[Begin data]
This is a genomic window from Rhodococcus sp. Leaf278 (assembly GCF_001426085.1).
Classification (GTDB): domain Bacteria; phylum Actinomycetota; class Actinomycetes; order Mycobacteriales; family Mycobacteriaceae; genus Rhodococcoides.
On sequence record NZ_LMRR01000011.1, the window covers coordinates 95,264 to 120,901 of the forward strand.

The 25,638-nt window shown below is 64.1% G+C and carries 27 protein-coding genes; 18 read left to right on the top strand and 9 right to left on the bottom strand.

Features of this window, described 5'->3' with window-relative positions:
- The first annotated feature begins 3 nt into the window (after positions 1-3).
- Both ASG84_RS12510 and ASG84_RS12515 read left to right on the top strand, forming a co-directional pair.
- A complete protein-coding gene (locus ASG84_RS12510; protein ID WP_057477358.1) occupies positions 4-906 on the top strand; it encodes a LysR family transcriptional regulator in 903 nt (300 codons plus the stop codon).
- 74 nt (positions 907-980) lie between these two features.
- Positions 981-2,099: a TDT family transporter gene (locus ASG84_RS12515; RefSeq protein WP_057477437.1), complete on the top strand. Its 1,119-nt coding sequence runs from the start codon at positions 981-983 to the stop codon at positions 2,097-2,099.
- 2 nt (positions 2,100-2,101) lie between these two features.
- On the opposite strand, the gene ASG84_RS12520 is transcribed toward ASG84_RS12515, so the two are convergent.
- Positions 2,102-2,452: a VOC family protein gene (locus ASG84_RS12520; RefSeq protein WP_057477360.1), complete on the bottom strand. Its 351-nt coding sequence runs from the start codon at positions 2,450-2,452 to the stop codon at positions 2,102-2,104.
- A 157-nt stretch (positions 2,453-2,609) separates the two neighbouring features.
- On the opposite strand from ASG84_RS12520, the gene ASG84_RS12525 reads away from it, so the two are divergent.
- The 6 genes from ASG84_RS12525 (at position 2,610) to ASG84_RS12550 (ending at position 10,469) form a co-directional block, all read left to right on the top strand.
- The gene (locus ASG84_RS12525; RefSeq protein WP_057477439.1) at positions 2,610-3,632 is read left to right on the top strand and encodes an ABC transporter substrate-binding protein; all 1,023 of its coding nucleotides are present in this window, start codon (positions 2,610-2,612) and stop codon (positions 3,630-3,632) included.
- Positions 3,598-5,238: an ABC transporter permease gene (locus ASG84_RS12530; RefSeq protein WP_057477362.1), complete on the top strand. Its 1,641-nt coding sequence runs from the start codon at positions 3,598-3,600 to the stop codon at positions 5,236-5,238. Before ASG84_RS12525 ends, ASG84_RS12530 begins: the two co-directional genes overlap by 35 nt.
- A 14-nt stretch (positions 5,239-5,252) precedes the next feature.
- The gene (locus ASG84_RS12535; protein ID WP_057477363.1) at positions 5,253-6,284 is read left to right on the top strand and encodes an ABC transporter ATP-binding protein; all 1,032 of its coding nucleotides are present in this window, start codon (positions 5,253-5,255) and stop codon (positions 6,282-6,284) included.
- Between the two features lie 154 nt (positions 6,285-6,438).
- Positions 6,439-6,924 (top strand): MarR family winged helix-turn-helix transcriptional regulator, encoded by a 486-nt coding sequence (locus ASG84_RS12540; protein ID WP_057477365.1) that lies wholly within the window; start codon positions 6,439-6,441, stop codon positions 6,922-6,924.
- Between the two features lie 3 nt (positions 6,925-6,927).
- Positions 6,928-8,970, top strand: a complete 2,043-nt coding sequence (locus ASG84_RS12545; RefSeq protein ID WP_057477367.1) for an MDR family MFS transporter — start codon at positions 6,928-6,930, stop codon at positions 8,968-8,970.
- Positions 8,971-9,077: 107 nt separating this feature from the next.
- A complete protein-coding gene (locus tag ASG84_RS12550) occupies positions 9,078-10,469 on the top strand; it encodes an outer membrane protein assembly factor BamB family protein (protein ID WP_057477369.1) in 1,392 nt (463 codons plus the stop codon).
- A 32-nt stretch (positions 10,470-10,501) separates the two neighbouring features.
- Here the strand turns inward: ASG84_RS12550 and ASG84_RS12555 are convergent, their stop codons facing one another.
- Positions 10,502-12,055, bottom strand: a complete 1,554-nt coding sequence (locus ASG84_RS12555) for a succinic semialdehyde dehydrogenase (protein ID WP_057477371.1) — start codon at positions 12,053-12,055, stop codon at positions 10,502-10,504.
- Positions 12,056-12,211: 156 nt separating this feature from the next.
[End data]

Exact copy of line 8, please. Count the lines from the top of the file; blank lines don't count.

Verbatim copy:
- A complete protein-coding gene (locus ASG84_RS12510; protein ID WP_057477358.1) occupies positions 4-906 on the top strand; it encodes a LysR family transcriptional regulator in 903 nt (300 codons plus the stop codon).